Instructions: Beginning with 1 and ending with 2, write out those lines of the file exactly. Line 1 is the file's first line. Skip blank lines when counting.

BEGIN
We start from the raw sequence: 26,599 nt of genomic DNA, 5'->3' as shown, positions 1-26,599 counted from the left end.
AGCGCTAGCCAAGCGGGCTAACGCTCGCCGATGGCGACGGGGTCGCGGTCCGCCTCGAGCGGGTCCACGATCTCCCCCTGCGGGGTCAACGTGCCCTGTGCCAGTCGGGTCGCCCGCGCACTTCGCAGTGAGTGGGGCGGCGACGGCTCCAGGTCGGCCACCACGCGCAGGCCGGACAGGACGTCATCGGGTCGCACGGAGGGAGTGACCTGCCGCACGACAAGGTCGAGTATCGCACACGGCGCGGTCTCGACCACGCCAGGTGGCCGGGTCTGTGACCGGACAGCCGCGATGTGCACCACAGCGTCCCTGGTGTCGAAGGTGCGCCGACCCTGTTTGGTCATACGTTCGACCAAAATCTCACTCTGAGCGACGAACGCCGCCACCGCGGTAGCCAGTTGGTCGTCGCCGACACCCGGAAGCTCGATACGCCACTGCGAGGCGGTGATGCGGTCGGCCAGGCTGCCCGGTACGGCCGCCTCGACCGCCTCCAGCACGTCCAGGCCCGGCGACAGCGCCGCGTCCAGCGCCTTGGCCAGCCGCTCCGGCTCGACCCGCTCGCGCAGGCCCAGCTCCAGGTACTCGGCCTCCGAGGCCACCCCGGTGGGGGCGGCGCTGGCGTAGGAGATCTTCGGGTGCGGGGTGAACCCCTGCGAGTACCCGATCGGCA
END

We start from the raw sequence: 26,599 nt of genomic DNA, 5'->3' as shown, positions 1-26,599 counted from the left end.
AGCGCTAGCCAAGCGGGCTAACGCTCGCCGATGGCGACGGGGTCGCGGTCCGCCTCGAGCGGGTCCACGATCTCCCCCTGCGGGGTCAACGTGCCCTGTGCCAGTCGGGTCGCCCGCGCACTTCGCAGTGAGTGGGGCGGCGACGGCTCCAGGTCGGCCACCACGCGCAGGCCGGACAGGACGTCATCGGGTCGCACGGAGGGAGTGACCTGCCGCACGACAAGGTCGAGTATCGCACACGGCGCGGTCTCGACCACGCCAGGTGGCCGGGTCTGTGACCGGACAGCCGCGATGTGCACCACAGCGTCCCTGGTGTCGAAGGTGCGCCGACCCTGTTTGGTCATACGTTCGACCAAAATCTCACTCTGAGCGACGAACGCCGCCACCGCGGTAGCCAGTTGGTCGTCGCCGACACCCGGAAGCTCGATACGCCACTGCGAGGCGGTGATGCGGTCGGCCAGGCTGCCCGGTACGGCCGCCTCGACCGCCTCCAGCACGTCCAGGCCCGGCGACAGCGCCGCGTCCAGCGCCTTGGCCAGCCGCTCCGGCTCGACCCGCTCGCGCAGGCCCAGCTCCAGGTACTCGGCCTCCGAGGCCACCCCGGTGGGGGCGGCGCTGGCGTAGGAGATCTTCGGGTGCGGGGTGAACCCCTGCGAGTACCCGATCGGCA